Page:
Spoiler alert! The following story contains details about HBO’s “Reality,” a new film about whistleblower Reality Winner.
Sydney Sweeney is always up for a challenge.
“Honestly, if a character wasn’t difficult for me, I wouldn’t do it,” says the actress, 25, a two-time Emmy nominee for HBO’s “Euphoria” and “The White Lotus.”
“Reality” is no exception. In HBO’s nail-biting new thriller (now streaming on Max), Sweeney plays former Air Force linguist and National Security Agency contractor Reality Winner, who was arrested in 2017 on suspicion of leaking a confidential document to nonprofit news site The Intercept. She was found guilty and sentenced to more than five years in prison for the data breach, which helped expose Russian interference in the election of former President Donald Trump.
The movie is adapted from Tina Satter’s 2021 Broadway play, “Is This a Room,” which is scripted verbatim from the FBI transcript of Winner’s interrogation and arrest. The 82-minute film is set entirely at Winner’s house, with tense moments that are frequently stranger than fiction.
“I was reading the dialogue like, ‘You can’t even write stuff like this!’ “ Sweeney says. “I was very intrigued by it (but also) scared, because I knew I wanted to be able to honor Reality’s voice as much as possible.”
Sweeney and writer-director Satter tell USA TODAY about the true-life story behind “Reality.”
The NSA whistleblower’s real name is Reality Winner
Winner’s mom confirmed the authenticity of Reality’s name in early conversations with Satter. “Reality’s father, who’s now passed away, got to choose (her) name and said he wanted ‘a real winner,’ “ Satter recalls. “Her dad was a bit of a character.”
Reality Winner’s Pokemon bedspread, personal Quran gave a glimpse at who she was
Pictures of the actual Winner, 31, are featured throughout the film, all of which were provided by her family or pulled from social media. (In the most memorable photo, Winner smiles while holding her pink-and-black AR-15.) Sweeney and Satter were fascinated by Winner’s eclectic belongings, from her sketchbooks to her punk-rock posters.
“Her Pokemon bedspread, I just loved that,” Sweeney says. “It was such a funny choice for her, and that spoke about her humor and the person she is at home.”
Adds Satter: “Her marked-up Quran was really important to show, because Reality has this wide-ranging interest in religion. Her Quran was then used against her in her attempts to get bail, like, ‘She had a strong interest in the Middle East! Maybe it meant something sinister about her character!’ But it was truly this intellectual and spiritual interest for her.”
Much of the FBI interrogation was spent talking about her dog and cat
For a movie about leaking classified information, a surprising amount of Winner’s initial interrogation was focused on everyday minutiae. When FBI agents arrive at her house in Augusta, Georgia, she asks if she can put away her groceries first so they don’t spoil. A gym junkie, Winner stresses about missing an upcoming powerlifting competition and a yoga class that she teaches. There’s also a lot of back-and-forth about Winner’s pets and who will take care of them if she goes to jail.
“It’s such a high-stakes moment in someone’s life, and there’s almost levity to the conversation around the dog and cat,” Sweeney says. “She was an animal lover and a mother to (them). She was responsible for them, and she wanted to make sure that no matter what happened to her, they were going to be OK.”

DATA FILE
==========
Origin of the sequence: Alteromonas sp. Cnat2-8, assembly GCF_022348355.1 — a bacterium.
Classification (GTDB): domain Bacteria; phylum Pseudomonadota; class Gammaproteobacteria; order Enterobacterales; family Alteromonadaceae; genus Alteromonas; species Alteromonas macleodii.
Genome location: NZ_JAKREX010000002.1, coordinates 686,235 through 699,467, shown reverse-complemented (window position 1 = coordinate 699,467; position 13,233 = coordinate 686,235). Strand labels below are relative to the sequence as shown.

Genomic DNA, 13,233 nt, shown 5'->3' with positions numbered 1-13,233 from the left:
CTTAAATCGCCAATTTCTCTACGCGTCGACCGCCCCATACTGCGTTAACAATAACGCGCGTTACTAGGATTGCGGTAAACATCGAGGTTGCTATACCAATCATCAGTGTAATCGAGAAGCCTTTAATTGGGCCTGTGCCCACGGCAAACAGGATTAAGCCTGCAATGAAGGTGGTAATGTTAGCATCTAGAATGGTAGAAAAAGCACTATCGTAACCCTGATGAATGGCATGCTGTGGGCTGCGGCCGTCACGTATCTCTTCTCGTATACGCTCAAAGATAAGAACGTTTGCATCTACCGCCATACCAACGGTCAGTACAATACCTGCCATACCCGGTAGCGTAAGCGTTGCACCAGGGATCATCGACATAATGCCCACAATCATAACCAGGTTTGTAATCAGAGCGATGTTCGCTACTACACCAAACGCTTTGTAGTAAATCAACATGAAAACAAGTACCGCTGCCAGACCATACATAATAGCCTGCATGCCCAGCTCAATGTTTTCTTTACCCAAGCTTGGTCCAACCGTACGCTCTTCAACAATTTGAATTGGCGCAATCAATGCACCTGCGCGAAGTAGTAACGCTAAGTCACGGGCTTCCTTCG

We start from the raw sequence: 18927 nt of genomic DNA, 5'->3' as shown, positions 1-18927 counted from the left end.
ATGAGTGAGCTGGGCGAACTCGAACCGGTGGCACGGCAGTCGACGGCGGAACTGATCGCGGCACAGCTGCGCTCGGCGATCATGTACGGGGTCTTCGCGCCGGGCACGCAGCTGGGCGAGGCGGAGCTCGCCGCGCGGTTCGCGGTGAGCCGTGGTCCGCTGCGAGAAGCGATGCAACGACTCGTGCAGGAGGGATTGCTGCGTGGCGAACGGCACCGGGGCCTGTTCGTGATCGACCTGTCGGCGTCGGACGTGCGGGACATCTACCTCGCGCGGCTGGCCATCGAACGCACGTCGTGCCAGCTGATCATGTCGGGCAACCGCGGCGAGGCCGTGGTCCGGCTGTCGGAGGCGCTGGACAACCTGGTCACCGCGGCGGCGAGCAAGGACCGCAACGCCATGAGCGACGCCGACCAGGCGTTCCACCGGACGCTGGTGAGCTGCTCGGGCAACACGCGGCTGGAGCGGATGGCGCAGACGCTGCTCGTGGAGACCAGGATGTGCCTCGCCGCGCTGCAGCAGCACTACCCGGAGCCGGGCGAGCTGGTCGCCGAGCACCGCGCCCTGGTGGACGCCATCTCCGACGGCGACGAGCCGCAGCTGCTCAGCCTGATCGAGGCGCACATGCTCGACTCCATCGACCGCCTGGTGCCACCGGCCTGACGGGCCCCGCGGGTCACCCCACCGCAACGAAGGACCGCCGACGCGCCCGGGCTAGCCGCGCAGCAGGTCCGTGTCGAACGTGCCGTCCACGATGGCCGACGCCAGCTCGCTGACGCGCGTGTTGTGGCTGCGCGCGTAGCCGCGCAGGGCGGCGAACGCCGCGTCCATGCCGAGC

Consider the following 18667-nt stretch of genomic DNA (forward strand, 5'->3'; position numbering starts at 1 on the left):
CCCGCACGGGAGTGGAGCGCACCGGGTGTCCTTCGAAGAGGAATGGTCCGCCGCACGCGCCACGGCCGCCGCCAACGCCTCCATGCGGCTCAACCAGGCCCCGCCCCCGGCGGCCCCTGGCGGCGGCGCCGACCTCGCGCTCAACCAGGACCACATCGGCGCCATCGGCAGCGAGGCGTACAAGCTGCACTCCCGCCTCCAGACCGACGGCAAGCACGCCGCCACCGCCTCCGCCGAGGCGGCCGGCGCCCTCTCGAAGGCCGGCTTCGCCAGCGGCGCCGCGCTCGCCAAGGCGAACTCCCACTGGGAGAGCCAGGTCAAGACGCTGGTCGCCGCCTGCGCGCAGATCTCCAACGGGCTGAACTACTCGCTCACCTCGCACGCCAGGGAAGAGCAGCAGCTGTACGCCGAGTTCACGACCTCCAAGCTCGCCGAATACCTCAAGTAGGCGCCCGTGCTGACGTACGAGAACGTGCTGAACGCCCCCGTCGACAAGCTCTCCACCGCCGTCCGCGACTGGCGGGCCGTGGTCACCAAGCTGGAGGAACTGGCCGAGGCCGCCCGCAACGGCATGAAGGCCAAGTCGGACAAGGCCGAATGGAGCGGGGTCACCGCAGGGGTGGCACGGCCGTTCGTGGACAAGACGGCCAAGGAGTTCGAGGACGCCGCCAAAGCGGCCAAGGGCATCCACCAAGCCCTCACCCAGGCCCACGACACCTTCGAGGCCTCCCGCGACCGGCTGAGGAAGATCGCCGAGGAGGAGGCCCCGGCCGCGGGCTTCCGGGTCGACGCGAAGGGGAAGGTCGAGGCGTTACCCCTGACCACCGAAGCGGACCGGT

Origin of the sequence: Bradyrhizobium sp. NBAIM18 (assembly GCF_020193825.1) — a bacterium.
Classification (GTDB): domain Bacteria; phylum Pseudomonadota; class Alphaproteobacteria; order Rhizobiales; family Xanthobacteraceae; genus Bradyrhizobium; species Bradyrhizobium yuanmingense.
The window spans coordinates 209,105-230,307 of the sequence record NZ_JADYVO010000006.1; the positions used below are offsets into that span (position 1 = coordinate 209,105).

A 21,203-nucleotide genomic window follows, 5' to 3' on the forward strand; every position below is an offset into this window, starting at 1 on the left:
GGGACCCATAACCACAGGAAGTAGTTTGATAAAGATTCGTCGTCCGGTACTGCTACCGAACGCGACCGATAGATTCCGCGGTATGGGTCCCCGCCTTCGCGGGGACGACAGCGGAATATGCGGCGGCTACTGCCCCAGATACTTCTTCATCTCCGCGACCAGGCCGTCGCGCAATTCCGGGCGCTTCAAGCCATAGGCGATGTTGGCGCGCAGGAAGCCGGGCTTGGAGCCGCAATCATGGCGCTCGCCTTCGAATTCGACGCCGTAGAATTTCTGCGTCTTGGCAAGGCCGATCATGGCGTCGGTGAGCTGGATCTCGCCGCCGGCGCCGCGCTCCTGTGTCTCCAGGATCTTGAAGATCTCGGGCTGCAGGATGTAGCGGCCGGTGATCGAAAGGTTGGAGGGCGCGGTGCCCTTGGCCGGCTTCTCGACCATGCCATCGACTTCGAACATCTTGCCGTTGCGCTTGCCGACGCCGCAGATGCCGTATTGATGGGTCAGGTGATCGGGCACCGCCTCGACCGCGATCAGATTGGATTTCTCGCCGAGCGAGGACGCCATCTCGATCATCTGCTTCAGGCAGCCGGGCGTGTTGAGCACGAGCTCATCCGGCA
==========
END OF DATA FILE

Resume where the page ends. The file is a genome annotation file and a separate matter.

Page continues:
She complained about TVs showing Fox News at work
The film opens with Winner working in a cubicle, surrounded by TV screens blaring Fox News. Later, as she’s being interrogated, we learn that she filed multiple complaints to her bosses about Fox News playing in the office, suggesting that Al Jazeera or “a slideshow with people’s pets” would’ve been more appropriate.
Trump repeatedly denied that Russia hacked the U.S. election in his favor, although Winner’s leaked document showed evidence of Russian cyberattacks on local election officials.
“The repeating denials and lies about things that she literally could see ‒ that’s why she chooses to share that information,” Satter says.
Winner has said “explicitly that Fox News was truly, really intense to have happening all day long,” Satter notes. “What felt like a very specific news view in her head and workspace did make a big difference and was very aggravating.”
Reality Winner is now out of prison
In 2018, Winner received the longest sentence ever imposed by federal courts for leaking material to the media, and was the first person sentenced under the Espionage Act when Trump took office. She was released from prison in June 2021 on good behavior, and is on probation until November 2024.
“She’s considered the signature person charged in the Espionage Act of the Trump administration,” Satter says. “She did get this extremely intense sentence. She probably was being made an example at some point, in the way they wanted to frame that case.”
She’s been ‘very supportive’ of the film, but can’t watch it yet
Winner has not yet seen the film for herself. “She spoke again quite recently to us and said it’s still too traumatic for her to watch and (relive) that day,” Satter says. “But she does approve of it and has been very supportive.”
Sweeney also got to watch the movie with Winner’s family at the Berlin International Film Festival premiere in February. “It was absolutely incredible,” Sweeney recalls. “Her mom hugged my shoulders and said she gained another daughter, and that she truly saw her daughter in my performance. That was such a beautiful moment to share.”